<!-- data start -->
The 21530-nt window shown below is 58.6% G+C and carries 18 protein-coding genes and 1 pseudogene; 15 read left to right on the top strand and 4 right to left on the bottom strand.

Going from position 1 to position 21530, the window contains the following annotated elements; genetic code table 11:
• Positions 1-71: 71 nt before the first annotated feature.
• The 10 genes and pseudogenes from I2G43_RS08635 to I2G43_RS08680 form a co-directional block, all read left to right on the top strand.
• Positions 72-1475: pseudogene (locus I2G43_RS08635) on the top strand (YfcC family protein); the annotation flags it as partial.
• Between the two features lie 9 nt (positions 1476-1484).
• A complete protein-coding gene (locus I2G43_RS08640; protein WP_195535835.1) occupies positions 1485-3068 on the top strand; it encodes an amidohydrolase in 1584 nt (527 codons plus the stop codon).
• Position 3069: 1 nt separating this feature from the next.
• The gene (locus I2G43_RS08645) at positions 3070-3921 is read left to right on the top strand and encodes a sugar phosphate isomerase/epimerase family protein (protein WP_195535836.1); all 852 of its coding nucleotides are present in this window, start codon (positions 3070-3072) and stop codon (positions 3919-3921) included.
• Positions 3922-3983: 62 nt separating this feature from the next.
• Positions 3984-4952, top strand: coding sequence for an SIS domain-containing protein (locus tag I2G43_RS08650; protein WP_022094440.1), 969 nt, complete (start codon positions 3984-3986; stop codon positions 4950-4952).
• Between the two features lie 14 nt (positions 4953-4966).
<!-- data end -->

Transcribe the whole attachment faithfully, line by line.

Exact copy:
The 21530-nt window shown below is 58.6% G+C and carries 18 protein-coding genes and 1 pseudogene; 15 read left to right on the top strand and 4 right to left on the bottom strand.

Going from position 1 to position 21530, the window contains the following annotated elements; genetic code table 11:
• Positions 1-71: 71 nt before the first annotated feature.
• The 10 genes and pseudogenes from I2G43_RS08635 to I2G43_RS08680 form a co-directional block, all read left to right on the top strand.
• Positions 72-1475: pseudogene (locus I2G43_RS08635) on the top strand (YfcC family protein); the annotation flags it as partial.
• Between the two features lie 9 nt (positions 1476-1484).
• A complete protein-coding gene (locus I2G43_RS08640; protein WP_195535835.1) occupies positions 1485-3068 on the top strand; it encodes an amidohydrolase in 1584 nt (527 codons plus the stop codon).
• Position 3069: 1 nt separating this feature from the next.
• The gene (locus I2G43_RS08645) at positions 3070-3921 is read left to right on the top strand and encodes a sugar phosphate isomerase/epimerase family protein (protein WP_195535836.1); all 852 of its coding nucleotides are present in this window, start codon (positions 3070-3072) and stop codon (positions 3919-3921) included.
• Positions 3922-3983: 62 nt separating this feature from the next.
• Positions 3984-4952, top strand: coding sequence for an SIS domain-containing protein (locus tag I2G43_RS08650; protein WP_022094440.1), 969 nt, complete (start codon positions 3984-3986; stop codon positions 4950-4952).
• Between the two features lie 14 nt (positions 4953-4966).